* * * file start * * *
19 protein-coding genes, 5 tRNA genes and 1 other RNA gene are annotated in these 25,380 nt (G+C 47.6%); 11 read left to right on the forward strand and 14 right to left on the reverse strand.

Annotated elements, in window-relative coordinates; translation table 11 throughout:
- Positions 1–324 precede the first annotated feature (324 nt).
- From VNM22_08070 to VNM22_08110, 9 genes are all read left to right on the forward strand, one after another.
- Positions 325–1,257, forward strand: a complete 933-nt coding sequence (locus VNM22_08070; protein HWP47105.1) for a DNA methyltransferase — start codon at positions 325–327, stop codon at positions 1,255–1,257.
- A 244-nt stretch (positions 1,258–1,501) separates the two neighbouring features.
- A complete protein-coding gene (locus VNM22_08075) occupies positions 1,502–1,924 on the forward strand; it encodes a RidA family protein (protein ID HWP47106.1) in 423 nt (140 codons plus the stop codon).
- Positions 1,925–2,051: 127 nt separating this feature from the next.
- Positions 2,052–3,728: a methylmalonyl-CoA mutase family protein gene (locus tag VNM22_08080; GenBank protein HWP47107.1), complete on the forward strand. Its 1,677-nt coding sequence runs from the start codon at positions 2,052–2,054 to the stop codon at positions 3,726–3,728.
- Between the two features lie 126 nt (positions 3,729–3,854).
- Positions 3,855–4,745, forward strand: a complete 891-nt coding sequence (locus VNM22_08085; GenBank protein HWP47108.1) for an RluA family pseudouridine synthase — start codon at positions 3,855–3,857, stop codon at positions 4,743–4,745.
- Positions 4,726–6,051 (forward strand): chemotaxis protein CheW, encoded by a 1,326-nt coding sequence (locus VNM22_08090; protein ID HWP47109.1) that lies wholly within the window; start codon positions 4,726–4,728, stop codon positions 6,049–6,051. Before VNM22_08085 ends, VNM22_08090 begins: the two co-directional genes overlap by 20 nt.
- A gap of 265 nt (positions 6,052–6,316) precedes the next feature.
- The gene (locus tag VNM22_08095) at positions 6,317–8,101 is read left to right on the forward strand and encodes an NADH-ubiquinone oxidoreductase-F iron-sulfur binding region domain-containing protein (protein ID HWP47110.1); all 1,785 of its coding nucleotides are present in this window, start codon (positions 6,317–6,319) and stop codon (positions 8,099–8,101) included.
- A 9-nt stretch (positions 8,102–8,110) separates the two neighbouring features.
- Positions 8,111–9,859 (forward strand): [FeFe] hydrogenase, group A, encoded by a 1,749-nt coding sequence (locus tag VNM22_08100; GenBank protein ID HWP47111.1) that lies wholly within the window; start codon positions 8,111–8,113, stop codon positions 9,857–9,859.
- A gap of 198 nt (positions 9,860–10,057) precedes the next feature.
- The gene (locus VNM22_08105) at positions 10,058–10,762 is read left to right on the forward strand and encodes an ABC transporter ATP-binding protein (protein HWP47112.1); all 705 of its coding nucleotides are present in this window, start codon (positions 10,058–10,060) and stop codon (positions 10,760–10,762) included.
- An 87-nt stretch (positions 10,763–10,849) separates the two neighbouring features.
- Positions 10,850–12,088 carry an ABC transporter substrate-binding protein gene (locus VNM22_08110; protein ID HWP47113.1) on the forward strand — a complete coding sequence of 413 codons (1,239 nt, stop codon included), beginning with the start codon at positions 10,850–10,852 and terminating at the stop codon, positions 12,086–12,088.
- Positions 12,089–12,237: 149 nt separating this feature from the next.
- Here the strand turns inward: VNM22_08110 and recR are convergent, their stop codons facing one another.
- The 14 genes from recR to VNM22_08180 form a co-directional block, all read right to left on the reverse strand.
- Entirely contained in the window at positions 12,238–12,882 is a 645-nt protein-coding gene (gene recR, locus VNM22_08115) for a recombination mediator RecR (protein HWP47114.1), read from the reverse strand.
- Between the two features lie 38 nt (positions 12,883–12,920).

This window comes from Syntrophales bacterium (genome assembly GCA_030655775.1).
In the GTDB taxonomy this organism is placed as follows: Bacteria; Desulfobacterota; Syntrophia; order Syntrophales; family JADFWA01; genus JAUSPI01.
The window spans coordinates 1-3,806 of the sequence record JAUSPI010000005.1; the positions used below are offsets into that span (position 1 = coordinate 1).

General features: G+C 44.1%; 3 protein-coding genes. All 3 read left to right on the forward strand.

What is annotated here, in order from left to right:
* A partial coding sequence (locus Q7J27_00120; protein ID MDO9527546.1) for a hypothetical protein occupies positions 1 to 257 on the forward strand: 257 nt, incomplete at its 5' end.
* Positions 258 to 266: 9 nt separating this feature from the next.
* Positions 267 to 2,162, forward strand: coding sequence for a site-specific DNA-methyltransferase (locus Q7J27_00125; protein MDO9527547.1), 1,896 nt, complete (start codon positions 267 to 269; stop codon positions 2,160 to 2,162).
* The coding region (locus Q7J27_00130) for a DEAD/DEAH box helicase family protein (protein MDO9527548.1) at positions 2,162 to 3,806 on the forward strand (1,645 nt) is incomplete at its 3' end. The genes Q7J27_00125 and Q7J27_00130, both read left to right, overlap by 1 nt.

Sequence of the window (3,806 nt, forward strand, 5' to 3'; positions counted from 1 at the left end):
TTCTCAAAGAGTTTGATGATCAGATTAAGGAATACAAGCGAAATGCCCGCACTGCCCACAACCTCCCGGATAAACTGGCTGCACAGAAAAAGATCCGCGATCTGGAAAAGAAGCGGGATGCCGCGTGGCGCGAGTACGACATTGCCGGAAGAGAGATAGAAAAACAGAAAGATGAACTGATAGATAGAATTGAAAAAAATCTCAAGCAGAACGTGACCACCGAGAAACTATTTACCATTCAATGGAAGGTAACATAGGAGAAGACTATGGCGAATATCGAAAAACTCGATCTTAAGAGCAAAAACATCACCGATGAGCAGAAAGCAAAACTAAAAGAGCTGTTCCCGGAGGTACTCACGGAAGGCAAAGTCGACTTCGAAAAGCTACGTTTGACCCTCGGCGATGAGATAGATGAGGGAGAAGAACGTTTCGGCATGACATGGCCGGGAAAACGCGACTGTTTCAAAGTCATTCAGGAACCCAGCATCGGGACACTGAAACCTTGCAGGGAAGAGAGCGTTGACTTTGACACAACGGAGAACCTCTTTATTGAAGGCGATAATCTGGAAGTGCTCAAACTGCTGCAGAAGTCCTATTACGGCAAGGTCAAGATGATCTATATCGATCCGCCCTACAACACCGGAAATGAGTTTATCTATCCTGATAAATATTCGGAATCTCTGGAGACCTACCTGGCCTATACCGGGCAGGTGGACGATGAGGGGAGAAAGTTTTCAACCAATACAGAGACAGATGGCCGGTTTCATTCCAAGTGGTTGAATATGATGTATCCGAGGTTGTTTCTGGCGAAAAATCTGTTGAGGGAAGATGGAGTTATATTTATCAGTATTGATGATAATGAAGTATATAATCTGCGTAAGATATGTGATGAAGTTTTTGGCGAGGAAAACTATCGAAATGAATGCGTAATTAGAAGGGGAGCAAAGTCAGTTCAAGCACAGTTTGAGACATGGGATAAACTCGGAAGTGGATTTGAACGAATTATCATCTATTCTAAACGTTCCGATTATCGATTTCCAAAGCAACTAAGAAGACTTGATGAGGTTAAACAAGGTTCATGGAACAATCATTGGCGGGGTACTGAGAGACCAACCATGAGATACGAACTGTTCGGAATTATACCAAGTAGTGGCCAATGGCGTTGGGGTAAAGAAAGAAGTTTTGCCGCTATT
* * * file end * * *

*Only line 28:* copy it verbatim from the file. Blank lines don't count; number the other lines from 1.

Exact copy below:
The window spans coordinates 1-3,806 of the sequence record JAUSPI010000005.1; the positions used below are offsets into that span (position 1 = coordinate 1).